Lisa Lawson - Dear Green Coffee Roaster

Photo: Jess Shurte
Next woman in coffee >>

Owner and founder of Dear Green Coffee Roaster and powerhouse behind the Glasgow Coffee Festival which takes place this year on 19-20 May - Glasgow

What got you into coffee?

Lisa’s introduction to speciality coffee started in Australia in around 2000 - while she was on a working holiday. She’d been a chef prior to travelling and got a job at a deli in Sydney, along with a bunch of other women who were mostly backpacking.

One day the owner said someone had to leave because she had too many people. Lisa remembers that “she asked if any of us could drive or work a computer because her son was starting up his business and needed some help. Her son turned out to be Toby, who set up Toby’s Estate, and I was his first employee in his mum’s garage, with a 5kg roaster. I was packing beans, organising and coordinating and Toby taught me to roast to keep the business going, so he could go to origin to source coffee. When I left Australia there was a team of over 20 staff at Toby’s Estate.”

At that time what we now know as speciality coffee was in its early days in Australia so there weren’t many speciality roasters around. Lisa was one of only two female roasters in the country and she remembers there was only one female barista winner in a male-dominated scene. Aussie immigration rules being what they are, Lisa wasn’t allowed to stay, which turns out to be to Scotland’s benefit! (And I’m sure her mum would have been happy to have her home too).

When Lisa got back to Scotland she wanted to set up something here. “No-one was really doing anything valuable in speciality coffee at that time. There was no real coffee scene, let alone women in coffee!

I was frustrated about the lack of good coffee and knowledge. The industry was male-dominated and sales oriented. There wasn’t any real integrity about the quality of coffee - it wasn’t the main focus.

I didn’t want to always be struggling by on a minimum wage in hospitality. I was in horrible employment situation and took a risk by buying a roaster on my credit card. Being under-paid and under-valued drove me to start my own business! But because I’d roasted at Toby’s, I knew it was possible, and that I could do it. And I had voices of encouragement - people who believed in me.” Lisa’s mum and a good friend invested in her company to help her get it started.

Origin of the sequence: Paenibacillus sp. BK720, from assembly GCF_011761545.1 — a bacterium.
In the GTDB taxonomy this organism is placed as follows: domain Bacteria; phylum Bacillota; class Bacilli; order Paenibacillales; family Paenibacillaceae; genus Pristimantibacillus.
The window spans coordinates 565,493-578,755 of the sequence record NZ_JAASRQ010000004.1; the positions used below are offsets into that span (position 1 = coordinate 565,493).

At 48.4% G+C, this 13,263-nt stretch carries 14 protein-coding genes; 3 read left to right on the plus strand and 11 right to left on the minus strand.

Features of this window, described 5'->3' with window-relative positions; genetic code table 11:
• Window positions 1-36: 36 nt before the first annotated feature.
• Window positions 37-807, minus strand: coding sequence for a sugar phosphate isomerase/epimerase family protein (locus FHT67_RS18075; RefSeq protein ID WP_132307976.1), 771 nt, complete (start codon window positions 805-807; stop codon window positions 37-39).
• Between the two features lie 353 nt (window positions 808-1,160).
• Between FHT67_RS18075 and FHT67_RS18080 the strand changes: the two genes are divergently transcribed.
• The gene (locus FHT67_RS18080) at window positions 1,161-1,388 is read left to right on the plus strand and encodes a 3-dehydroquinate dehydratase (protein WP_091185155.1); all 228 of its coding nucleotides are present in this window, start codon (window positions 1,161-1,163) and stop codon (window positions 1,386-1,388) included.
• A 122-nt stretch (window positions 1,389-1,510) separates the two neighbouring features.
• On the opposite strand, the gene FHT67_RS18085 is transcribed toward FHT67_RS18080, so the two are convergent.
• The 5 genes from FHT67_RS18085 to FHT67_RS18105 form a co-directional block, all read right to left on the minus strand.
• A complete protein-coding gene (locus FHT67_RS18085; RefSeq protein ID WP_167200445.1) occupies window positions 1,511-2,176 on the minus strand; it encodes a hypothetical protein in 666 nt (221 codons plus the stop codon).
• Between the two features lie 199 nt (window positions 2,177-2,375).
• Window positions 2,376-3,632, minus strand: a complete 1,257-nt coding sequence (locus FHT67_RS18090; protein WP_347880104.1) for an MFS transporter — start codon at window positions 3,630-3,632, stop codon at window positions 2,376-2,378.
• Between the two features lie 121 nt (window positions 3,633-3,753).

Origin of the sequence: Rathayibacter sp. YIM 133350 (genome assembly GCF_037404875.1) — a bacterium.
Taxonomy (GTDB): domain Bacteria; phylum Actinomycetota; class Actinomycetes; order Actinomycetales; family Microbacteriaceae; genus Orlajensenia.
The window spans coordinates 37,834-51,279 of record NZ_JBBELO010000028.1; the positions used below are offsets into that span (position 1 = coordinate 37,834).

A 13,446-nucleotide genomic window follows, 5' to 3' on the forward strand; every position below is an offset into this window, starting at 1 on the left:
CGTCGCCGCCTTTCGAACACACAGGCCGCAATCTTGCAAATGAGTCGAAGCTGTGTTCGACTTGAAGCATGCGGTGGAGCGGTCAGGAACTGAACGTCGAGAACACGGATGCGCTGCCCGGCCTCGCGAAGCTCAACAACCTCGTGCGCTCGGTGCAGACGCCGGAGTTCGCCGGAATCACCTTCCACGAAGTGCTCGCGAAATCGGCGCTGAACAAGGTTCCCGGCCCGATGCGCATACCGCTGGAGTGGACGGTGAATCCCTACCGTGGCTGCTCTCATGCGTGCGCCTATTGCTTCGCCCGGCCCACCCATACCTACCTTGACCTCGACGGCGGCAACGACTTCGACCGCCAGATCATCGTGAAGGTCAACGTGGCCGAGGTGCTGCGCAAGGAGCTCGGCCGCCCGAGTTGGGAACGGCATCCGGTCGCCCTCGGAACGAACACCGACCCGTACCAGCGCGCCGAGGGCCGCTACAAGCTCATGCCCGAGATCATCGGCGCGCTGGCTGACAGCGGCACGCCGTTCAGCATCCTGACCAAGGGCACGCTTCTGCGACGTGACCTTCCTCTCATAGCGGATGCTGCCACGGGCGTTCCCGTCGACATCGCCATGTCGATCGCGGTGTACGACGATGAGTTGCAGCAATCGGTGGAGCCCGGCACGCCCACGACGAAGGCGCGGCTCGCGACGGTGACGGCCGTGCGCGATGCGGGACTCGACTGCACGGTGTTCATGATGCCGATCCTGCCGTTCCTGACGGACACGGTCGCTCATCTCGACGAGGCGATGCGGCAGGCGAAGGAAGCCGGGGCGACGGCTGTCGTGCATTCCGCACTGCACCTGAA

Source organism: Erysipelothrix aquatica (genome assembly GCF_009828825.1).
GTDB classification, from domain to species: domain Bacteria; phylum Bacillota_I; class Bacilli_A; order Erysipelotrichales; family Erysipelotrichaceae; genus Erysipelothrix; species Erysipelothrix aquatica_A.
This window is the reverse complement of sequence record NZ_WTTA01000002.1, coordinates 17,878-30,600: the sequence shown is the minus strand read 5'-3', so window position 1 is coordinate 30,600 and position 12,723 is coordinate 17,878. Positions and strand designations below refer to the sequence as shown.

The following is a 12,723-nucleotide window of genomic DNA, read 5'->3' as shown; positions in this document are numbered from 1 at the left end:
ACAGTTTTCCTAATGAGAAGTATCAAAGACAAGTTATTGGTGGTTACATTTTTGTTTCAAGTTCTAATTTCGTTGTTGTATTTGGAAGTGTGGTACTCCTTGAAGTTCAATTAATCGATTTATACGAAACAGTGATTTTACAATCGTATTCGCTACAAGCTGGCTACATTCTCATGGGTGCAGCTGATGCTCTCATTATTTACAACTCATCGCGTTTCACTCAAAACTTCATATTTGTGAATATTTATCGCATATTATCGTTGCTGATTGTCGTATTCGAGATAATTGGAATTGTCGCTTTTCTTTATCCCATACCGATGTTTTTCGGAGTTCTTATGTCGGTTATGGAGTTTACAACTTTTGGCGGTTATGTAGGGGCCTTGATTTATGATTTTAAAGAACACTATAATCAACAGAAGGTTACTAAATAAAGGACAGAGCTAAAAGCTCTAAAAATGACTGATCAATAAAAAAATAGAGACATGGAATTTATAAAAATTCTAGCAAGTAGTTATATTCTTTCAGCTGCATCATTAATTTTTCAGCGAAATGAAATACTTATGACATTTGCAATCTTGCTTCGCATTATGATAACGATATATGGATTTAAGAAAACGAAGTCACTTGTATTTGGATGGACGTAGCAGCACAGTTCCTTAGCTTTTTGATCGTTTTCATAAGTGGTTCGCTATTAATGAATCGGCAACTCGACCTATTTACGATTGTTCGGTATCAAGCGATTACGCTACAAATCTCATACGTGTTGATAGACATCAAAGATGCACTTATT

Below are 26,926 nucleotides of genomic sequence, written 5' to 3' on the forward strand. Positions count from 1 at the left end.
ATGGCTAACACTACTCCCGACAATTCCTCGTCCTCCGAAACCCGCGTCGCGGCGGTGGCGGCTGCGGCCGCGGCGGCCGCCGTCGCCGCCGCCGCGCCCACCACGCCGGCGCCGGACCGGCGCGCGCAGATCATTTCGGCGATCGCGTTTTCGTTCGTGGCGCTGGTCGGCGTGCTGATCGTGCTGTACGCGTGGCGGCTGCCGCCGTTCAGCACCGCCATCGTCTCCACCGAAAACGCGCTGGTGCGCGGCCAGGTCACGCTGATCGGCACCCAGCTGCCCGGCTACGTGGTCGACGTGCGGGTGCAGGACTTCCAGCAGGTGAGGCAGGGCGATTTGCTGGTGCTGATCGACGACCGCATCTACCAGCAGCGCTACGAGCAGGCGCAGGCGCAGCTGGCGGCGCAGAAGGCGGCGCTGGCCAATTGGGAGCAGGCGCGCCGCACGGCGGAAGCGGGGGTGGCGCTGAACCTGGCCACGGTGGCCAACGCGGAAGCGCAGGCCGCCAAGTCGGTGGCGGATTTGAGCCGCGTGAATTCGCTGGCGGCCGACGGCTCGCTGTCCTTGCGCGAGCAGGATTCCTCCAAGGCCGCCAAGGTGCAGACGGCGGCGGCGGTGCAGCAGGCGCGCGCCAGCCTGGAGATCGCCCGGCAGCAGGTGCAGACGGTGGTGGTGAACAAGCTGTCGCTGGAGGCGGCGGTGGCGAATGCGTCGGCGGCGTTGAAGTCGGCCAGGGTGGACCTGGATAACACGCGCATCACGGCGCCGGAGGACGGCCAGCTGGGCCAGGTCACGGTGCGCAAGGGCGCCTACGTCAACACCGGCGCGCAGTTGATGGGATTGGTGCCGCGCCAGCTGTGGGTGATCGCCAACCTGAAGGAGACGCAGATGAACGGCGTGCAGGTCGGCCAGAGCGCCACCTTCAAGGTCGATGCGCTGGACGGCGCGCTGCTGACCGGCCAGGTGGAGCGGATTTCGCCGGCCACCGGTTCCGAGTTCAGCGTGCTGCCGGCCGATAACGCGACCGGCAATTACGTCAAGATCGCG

What do you love about being in speciality coffee? 

“I love being in coffee because I love flavour and process. I adore the industry and the passionate people I get to hang out with and call my friends. I also like being self-employed and being able to make a difference through sourcing ethically and by paying staff the Real Living Wage.”

What would tell someone who was considering a career in coffee?

“Follow your passion and work hard. Start at entry level as a barista and learn. I’m very driven and can be a bit of a workaholic which isn’t for everyone, but surround yourself with people who encourage you.”

What’s it like being a woman in the coffee industry?

When Lisa talks about women in coffee she goes straight to talking about the women on the coffee farms. Lisa has visited a sourced coffee from Ethiopia, Kenya, Central and South America and showed me some of the footage she’s filmed on her iPad. Men singing while they agitate the beans at washing stations. Women picking out defects by hand. “Nobody thinks about these women and all the work they do. If they didn’t have this attention to detail we wouldn’t pay the prices we do for the great coffee and they wouldn’t be able to support themselves.”

But unlike the photos of smiling coffee growers we see on our speciality coffee websites, Lisa’s also seen the bare feet, the threadbare clothes, the kids wearing the same clothes every day, the people waiting at the gates to see if there’s any work available that day. “When you’ve witnessed this, it puts everything else into perspective and it’s why the Glasgow Coffee Festival has raised money for the Girls Gotta Run charity.” (This year it is World Coffee Research and Glasgow City Mission) 

It was this conversation with Lisa that propelled me to write recently about what we can all do to support women in coffee growing countries by buying gender inclusive coffee

I also asked Lisa about what it’s like being a woman in the coffee industry closer to home? “In Scotland coffee is a male-dominated industry - isn’t everything male dominated! I know the frustration of being bullied by men on the job. I wouldn’t have said it the first few years of running my business, but now feel I’m safe and established enough to say it as it was.

I can remember my first job at 14 in hospitality. I was intimidated by the old men on Burns Night getting drunk on whisky and getting out of hand. There seems to be a new wave of respect now - I hope. There seems to be more women coming into coffee which is great to see.”

“In my business I’ve always liked having a gender balance. And we pay a real living wage to all from day one!”

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